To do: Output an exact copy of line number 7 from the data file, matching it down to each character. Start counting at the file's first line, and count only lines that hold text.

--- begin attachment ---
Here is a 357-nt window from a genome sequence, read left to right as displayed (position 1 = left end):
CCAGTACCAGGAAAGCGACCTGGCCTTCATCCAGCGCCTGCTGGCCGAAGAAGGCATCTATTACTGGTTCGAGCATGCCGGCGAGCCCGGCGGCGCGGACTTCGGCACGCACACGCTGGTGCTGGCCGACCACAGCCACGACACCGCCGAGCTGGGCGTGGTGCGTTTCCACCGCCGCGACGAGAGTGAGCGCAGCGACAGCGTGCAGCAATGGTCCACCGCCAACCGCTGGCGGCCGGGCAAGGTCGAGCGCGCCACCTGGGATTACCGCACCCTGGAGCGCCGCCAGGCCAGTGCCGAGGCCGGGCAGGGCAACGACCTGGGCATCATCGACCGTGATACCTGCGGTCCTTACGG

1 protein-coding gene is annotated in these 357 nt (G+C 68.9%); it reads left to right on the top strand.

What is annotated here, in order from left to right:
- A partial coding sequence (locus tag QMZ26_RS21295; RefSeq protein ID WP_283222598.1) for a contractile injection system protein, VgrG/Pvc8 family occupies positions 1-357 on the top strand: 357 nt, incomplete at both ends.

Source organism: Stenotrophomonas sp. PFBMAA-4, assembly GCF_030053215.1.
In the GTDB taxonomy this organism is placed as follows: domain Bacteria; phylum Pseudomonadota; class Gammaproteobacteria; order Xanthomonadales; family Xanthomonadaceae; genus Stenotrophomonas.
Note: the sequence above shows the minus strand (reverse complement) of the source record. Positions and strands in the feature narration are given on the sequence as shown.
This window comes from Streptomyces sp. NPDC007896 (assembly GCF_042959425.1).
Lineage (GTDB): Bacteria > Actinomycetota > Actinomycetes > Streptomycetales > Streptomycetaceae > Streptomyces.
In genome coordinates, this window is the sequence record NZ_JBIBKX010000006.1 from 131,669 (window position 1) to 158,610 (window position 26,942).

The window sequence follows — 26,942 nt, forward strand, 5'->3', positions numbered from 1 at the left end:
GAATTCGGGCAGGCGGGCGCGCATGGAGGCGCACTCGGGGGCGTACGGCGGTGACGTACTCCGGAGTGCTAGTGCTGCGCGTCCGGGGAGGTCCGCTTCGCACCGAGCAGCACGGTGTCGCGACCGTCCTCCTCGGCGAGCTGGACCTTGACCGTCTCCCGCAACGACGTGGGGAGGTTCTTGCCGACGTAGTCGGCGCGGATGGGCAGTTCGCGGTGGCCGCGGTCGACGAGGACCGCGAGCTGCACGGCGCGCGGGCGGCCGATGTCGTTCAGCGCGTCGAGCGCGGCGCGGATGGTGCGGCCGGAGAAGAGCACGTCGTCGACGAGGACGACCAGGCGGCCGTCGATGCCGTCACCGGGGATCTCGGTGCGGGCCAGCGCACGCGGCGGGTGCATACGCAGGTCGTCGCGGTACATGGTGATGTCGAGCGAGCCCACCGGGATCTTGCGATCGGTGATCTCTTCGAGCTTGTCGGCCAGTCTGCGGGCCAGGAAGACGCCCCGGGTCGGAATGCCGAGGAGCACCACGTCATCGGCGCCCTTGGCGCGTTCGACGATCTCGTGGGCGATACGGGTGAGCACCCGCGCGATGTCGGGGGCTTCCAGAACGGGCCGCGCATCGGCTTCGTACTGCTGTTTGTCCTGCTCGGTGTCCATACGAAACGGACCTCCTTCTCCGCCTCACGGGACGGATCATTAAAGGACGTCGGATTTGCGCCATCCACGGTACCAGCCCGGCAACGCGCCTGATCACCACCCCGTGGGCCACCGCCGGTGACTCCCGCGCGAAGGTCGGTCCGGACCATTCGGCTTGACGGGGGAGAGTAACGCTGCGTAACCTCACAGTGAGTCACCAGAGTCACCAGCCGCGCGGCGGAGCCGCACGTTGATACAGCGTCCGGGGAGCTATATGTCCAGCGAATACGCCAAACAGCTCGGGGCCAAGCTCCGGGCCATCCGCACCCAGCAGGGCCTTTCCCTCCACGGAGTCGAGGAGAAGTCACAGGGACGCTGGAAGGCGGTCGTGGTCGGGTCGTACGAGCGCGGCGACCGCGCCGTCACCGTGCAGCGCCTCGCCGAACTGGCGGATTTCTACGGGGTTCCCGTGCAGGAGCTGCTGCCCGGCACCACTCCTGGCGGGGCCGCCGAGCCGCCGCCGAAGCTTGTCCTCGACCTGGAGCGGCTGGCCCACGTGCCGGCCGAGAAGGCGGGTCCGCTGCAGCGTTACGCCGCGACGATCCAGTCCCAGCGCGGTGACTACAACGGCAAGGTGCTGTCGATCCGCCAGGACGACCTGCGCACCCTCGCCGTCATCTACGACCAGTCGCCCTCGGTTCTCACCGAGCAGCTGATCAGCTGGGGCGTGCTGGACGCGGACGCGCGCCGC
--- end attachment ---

In the GTDB taxonomy this organism is placed as follows: domain Bacteria; phylum Pseudomonadota; class Gammaproteobacteria; order Xanthomonadales; family Xanthomonadaceae; genus Stenotrophomonas.